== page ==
When I wrote last week that I have at least 5 clients claiming they’re uniquely positioned to support BI over Hadoop (most of whom partner with a 6th client, Tableau) the non-partnering exception I had in mind was Platfora, Ben Werther’s oh-so-stealthy startup that is finally de-stealthing today. Platfora combines:
- An interesting approach to analytic data management.
- Business intelligence tools integrated with that.
The whole thing sounds like a perhaps more general and certainly non-SaaS version of what Metamarkets has been offering for a while.
The Platfora technical story starts:
- You have data in Hadoop.
- You extract data into a memory-centric data store.
- You can do drilldowns back into Hadoop.
- The BI part tries to imitate Tableau/QlikView kinds of functionality, but through a browser, thanks to HTML5.*
*More precisely, via HTML5 canvas.
Platfora’s core concept is probably the “lens”, which is a snowflake-schema mini data mart materialized onto Platfora’s servers via a Hadoop job. A lens is meant to be used in-memory but can certainly be large enough to spill onto disk, which is why I call Platfora’s data store “memory-centric ” rather than “in-memory”. A lens is a lot like a materialized view, including in that it’s incrementally maintained.
Time didn’t permit drilling down into detail about how Platfora’s data store works, but it is certainly compressed and columnar.* Compression is dictionary-style, with each table having its own dictionary. It is not unreasonable to think of Platfora’s data store as a tiered cache over Hadoop. Similarly, I also didn’t drill down — as it were — into how a Platfora lens is incrementally maintained. Interestingly, Platfora doesn’t seem to have QlikView’s strict requirement that:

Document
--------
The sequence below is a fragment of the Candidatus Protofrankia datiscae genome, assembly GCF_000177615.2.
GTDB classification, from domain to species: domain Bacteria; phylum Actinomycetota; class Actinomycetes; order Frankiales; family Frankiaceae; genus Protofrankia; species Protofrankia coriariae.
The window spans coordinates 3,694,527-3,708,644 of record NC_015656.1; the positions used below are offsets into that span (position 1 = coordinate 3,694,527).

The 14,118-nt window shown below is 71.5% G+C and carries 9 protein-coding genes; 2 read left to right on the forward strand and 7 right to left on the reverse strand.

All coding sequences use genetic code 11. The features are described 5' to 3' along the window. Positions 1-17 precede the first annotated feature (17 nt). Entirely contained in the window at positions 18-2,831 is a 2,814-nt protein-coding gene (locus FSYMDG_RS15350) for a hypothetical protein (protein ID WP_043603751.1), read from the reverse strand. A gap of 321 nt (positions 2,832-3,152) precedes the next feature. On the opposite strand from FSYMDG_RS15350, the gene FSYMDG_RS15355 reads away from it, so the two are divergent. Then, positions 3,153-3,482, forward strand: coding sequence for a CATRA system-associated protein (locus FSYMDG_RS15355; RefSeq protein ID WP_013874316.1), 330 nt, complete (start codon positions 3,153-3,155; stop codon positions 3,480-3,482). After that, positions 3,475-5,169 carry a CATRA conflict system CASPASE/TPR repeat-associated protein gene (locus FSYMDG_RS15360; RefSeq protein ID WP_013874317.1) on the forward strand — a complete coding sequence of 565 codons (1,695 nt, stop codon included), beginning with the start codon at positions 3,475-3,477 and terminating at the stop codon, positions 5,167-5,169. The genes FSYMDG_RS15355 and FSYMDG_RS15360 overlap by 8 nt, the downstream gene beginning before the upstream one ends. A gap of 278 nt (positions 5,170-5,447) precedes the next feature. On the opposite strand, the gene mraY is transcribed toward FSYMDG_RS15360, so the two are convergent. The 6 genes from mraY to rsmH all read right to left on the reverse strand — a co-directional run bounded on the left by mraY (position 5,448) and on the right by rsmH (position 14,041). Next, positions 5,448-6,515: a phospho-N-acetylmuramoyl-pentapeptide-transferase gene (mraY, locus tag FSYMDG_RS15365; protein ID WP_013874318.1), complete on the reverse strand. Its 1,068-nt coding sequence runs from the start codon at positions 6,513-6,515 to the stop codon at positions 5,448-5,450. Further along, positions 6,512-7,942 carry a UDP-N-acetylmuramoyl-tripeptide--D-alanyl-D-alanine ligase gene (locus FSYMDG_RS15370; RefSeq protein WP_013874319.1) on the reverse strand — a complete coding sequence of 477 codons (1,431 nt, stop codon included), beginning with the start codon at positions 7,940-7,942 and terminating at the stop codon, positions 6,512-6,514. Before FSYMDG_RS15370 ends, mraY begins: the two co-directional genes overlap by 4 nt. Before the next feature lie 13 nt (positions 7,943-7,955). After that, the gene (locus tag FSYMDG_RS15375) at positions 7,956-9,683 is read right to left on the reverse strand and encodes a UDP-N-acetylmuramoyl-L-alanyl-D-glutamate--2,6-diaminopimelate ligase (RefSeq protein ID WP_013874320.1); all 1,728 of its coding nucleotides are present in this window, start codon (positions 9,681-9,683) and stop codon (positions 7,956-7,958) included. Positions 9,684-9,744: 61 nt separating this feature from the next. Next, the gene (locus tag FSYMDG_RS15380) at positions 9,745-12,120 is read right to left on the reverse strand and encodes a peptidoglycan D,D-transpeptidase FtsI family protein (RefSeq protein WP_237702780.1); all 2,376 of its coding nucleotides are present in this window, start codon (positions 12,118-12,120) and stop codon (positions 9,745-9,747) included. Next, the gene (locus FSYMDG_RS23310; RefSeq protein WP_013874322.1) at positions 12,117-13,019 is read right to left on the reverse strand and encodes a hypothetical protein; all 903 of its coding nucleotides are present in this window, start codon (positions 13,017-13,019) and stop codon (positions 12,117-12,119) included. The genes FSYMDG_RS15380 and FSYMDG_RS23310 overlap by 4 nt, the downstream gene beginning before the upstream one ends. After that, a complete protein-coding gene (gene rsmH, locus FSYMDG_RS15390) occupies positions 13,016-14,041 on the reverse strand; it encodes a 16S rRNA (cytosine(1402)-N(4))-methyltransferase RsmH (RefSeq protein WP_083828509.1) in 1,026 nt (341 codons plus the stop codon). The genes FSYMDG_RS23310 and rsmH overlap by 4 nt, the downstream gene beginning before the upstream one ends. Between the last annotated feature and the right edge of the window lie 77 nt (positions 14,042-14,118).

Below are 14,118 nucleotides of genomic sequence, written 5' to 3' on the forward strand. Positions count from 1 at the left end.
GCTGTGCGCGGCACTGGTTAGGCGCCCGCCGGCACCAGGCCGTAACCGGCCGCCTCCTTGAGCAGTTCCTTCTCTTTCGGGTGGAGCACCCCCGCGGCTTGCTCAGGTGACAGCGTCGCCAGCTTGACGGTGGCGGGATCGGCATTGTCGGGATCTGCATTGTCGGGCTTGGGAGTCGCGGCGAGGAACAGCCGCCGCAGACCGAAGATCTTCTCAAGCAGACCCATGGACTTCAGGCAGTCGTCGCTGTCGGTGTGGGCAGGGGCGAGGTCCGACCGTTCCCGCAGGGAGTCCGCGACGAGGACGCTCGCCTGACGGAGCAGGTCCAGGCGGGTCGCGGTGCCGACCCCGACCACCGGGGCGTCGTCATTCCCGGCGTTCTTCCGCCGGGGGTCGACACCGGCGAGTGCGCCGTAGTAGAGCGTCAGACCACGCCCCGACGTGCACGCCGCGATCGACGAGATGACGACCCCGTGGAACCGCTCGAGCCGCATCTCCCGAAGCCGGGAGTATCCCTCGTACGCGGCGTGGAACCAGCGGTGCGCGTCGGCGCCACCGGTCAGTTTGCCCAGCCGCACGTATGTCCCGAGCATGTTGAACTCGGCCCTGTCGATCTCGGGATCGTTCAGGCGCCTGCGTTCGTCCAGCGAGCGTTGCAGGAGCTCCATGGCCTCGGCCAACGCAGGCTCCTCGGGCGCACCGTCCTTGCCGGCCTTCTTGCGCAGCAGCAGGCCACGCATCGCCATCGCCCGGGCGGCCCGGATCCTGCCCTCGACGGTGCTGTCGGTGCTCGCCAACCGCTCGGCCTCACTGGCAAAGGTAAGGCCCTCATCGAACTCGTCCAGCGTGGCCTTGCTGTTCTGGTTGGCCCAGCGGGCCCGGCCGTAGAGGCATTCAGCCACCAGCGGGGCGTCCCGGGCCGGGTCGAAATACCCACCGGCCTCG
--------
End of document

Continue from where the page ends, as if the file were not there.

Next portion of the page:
there should be no more … than one possible join path between any pair of tables.
I’d guess there’s some specific bit of QlikView interface functionality that depends on that assumption, but which isn’t present in Platfora.
*Ironically, when Ben was at Greenplum, he tried to convince me that block-level compression was just as good as columnar.
For collaboration and so on, you can take a snapshot of a lens that captures its data, metadata, and actual UI image, the point of metadata capture being that the lens can later be refreshed. Platfora doesn’t directly support rebuilding a lens as of a past point-in-time, but in principle you can do that, so if there’s actually demand for that feature they surely could add it in.